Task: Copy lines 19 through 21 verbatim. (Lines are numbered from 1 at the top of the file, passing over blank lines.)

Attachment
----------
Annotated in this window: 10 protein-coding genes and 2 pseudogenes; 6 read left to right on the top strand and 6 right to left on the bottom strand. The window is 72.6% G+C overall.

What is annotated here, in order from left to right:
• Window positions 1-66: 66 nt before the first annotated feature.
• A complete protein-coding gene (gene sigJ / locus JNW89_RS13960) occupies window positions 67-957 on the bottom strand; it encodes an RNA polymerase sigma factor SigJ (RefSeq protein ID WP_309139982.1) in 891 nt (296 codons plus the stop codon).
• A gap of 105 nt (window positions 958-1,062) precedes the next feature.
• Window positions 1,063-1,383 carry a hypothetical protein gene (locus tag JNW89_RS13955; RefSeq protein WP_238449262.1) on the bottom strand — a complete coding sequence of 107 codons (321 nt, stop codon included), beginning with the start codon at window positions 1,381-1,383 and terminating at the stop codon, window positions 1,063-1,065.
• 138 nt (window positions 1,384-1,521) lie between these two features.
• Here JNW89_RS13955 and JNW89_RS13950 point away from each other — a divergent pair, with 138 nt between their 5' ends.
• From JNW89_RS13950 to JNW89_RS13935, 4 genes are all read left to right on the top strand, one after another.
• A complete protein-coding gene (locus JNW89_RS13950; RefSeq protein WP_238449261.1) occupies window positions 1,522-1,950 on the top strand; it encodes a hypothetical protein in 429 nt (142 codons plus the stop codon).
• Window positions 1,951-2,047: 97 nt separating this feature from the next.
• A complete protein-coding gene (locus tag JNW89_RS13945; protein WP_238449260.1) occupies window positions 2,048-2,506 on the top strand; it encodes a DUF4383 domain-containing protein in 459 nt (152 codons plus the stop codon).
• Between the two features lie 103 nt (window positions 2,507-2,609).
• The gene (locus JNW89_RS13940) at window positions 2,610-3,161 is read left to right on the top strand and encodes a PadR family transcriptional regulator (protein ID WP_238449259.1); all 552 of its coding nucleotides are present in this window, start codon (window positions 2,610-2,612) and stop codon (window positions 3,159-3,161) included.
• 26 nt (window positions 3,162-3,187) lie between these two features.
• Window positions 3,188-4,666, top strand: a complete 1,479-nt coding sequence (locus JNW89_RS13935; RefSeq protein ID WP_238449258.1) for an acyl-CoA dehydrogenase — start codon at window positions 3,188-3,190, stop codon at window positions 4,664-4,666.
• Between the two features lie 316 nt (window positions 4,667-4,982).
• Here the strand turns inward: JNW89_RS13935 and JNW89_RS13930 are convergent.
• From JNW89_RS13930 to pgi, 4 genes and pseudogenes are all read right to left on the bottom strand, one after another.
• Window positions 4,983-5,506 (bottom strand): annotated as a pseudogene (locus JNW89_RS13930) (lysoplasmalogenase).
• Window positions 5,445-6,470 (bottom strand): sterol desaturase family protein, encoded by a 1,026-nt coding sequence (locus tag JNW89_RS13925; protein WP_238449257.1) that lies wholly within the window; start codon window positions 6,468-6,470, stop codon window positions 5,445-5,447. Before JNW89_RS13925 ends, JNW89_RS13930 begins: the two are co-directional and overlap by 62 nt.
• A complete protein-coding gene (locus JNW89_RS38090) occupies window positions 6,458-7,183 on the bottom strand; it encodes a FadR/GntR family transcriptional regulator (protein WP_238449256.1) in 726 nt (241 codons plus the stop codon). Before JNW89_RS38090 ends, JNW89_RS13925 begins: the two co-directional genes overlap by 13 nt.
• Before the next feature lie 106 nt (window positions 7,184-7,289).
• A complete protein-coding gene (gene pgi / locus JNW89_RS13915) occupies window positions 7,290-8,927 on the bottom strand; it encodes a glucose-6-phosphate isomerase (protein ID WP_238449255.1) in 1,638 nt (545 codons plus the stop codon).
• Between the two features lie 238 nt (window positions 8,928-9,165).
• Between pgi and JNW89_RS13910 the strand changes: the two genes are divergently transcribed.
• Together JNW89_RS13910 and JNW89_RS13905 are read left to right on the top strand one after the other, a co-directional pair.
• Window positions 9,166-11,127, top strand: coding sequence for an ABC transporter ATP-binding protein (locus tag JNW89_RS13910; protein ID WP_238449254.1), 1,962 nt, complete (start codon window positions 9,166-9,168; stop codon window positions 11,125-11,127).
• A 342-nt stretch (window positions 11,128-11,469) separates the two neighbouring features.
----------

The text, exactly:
• From JNW89_RS13930 to pgi, 4 genes and pseudogenes are all read right to left on the bottom strand, one after another.
• Window positions 4,983-5,506 (bottom strand): annotated as a pseudogene (locus JNW89_RS13930) (lysoplasmalogenase).
• Window positions 5,445-6,470 (bottom strand): sterol desaturase family protein, encoded by a 1,026-nt coding sequence (locus tag JNW89_RS13925; protein WP_238449257.1) that lies wholly within the window; start codon window positions 6,468-6,470, stop codon window positions 5,445-5,447. Before JNW89_RS13925 ends, JNW89_RS13930 begins: the two are co-directional and overlap by 62 nt.